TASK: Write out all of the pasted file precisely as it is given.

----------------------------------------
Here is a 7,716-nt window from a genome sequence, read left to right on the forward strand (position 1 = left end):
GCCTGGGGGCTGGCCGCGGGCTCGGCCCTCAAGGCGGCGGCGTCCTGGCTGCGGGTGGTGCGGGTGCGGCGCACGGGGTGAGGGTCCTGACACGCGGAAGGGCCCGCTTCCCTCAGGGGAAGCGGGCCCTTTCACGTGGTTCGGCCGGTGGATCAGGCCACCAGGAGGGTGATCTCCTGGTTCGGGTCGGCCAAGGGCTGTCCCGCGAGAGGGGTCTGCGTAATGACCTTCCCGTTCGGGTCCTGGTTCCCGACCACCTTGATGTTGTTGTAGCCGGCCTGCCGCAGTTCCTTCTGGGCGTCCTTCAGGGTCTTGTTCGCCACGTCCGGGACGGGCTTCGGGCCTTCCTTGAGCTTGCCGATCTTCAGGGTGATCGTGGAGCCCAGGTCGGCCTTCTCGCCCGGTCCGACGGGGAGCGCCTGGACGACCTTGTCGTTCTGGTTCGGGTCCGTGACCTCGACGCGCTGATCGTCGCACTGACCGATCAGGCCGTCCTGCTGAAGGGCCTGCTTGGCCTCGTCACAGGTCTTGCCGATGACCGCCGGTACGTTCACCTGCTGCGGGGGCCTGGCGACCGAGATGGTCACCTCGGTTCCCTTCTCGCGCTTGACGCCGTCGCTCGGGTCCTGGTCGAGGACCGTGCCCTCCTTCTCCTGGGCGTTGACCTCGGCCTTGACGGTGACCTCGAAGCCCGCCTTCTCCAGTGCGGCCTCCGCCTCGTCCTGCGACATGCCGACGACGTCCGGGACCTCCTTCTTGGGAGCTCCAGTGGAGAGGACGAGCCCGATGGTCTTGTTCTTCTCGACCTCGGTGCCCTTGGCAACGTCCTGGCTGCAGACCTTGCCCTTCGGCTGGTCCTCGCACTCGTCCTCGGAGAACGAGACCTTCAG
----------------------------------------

Here is a 7,716-nt window from a genome sequence, read left to right on the forward strand (position 1 = left end):
GCCTGGGGGCTGGCCGCGGGCTCGGCCCTCAAGGCGGCGGCGTCCTGGCTGCGGGTGGTGCGGGTGCGGCGCACGGGGTGAGGGTCCTGACACGCGGAAGGGCCCGCTTCCCTCAGGGGAAGCGGGCCCTTTCACGTGGTTCGGCCGGTGGATCAGGCCACCAGGAGGGTGATCTCCTGGTTCGGGTCGGCCAAGGGCTGTCCCGCGAGAGGGGTCTGCGTAATGACCTTCCCGTTCGGGTCCTGGTTCCCGACCACCTTGATGTTGTTGTAGCCGGCCTGCCGCAGTTCCTTCTGGGCGTCCTTCAGGGTCTTGTTCGCCACGTCCGGGACGGGCTTCGGGCCTTCCTTGAGCTTGCCGATCTTCAGGGTGATCGTGGAGCCCAGGTCGGCCTTCTCGCCCGGTCCGACGGGGAGCGCCTGGACGACCTTGTCGTTCTGGTTCGGGTCCGTGACCTCGACGCGCTGATCGTCGCACTGACCGATCAGGCCGTCCTGCTGAAGGGCCTGCTTGGCCTCGTCACAGGTCTTGCCGATGACCGCCGGTACGTTCACCTGCTGCGGGGGCCTGGCGACCGAGATGGTCACCTCGGTTCCCTTCTCGCGCTTGACGCCGTCGCTCGGGTCCTGGTCGAGGACCGTGCCCTCCTTCTCCTGGGCGTTGACCTCGGCCTTGACGGTGACCTCGAAGCCCGCCTTCTCCAGTGCGGCCTCCGCCTCGTCCTGCGACATGCCGACGACGTCCGGGACCTCCTTCTTGGGAGCTCCAGTGGAGAGGACGAGCCCGATGGTCTTGTTCTTCTCGACCTCGGTGCCCTTGGCAACGTCCTGGCTGCAGACCTTGCCCTTCGGCTGGTCCTCGCACTCGTCCTCGGAGAACGAGACCTTCAG